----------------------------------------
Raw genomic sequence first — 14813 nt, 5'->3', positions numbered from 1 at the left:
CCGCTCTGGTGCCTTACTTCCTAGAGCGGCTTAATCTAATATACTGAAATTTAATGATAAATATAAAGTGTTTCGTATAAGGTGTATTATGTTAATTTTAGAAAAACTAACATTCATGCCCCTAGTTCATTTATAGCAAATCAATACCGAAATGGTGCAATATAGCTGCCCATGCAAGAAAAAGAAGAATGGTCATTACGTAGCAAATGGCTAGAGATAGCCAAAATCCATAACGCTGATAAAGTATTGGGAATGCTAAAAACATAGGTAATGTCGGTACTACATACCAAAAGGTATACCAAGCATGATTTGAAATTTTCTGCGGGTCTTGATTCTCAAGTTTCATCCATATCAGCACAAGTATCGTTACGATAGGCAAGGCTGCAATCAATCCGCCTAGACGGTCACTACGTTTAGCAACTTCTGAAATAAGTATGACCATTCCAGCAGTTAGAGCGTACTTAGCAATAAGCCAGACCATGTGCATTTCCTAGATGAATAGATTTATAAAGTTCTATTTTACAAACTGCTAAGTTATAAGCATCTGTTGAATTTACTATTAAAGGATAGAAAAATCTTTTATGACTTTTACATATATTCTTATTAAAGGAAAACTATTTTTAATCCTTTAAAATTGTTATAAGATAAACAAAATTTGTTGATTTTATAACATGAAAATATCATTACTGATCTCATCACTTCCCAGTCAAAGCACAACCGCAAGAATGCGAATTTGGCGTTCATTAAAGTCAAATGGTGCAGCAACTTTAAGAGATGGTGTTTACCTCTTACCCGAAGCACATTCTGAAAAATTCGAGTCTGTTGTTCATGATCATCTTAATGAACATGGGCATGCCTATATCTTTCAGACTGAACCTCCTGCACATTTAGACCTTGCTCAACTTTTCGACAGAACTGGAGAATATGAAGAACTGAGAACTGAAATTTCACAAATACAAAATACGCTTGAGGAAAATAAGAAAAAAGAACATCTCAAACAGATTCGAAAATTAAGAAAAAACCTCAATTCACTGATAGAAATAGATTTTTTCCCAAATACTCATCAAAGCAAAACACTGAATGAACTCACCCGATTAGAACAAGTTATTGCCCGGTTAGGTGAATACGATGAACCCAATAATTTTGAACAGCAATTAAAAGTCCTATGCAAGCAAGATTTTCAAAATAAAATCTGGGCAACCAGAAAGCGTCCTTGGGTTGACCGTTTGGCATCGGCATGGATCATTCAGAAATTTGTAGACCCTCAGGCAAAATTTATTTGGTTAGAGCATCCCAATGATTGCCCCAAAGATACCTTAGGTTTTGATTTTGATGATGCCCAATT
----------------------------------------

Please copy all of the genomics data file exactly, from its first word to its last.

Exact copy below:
Raw genomic sequence first — 14813 nt, 5'->3', positions numbered from 1 at the left:
CCGCTCTGGTGCCTTACTTCCTAGAGCGGCTTAATCTAATATACTGAAATTTAATGATAAATATAAAGTGTTTCGTATAAGGTGTATTATGTTAATTTTAGAAAAACTAACATTCATGCCCCTAGTTCATTTATAGCAAATCAATACCGAAATGGTGCAATATAGCTGCCCATGCAAGAAAAAGAAGAATGGTCATTACGTAGCAAATGGCTAGAGATAGCCAAAATCCATAACGCTGATAAAGTATTGGGAATGCTAAAAACATAGGTAATGTCGGTACTACATACCAAAAGGTATACCAAGCATGATTTGAAATTTTCTGCGGGTCTTGATTCTCAAGTTTCATCCATATCAGCACAAGTATCGTTACGATAGGCAAGGCTGCAATCAATCCGCCTAGACGGTCACTACGTTTAGCAACTTCTGAAATAAGTATGACCATTCCAGCAGTTAGAGCGTACTTAGCAATAAGCCAGACCATGTGCATTTCCTAGATGAATAGATTTATAAAGTTCTATTTTACAAACTGCTAAGTTATAAGCATCTGTTGAATTTACTATTAAAGGATAGAAAAATCTTTTATGACTTTTACATATATTCTTATTAAAGGAAAACTATTTTTAATCCTTTAAAATTGTTATAAGATAAACAAAATTTGTTGATTTTATAACATGAAAATATCATTACTGATCTCATCACTTCCCAGTCAAAGCACAACCGCAAGAATGCGAATTTGGCGTTCATTAAAGTCAAATGGTGCAGCAACTTTAAGAGATGGTGTTTACCTCTTACCCGAAGCACATTCTGAAAAATTCGAGTCTGTTGTTCATGATCATCTTAATGAACATGGGCATGCCTATATCTTTCAGACTGAACCTCCTGCACATTTAGACCTTGCTCAACTTTTCGACAGAACTGGAGAATATGAAGAACTGAGAACTGAAATTTCACAAATACAAAATACGCTTGAGGAAAATAAGAAAAAAGAACATCTCAAACAGATTCGAAAATTAAGAAAAAACCTCAATTCACTGATAGAAATAGATTTTTTCCCAAATACTCATCAAAGCAAAACACTGAATGAACTCACCCGATTAGAACAAGTTATTGCCCGGTTAGGTGAATACGATGAACCCAATAATTTTGAACAGCAATTAAAAGTCCTATGCAAGCAAGATTTTCAAAATAAAATCTGGGCAACCAGAAAGCGTCCTTGGGTTGACCGTTTGGCATCGGCATGGATCATTCAGAAATTTGTAGACCCTCAGGCAAAATTTATTTGGTTAGAGCATCCCAATGATTGCCCCAAAGATACCTTAGGTTTTGATTTTGATGATGCCCAATT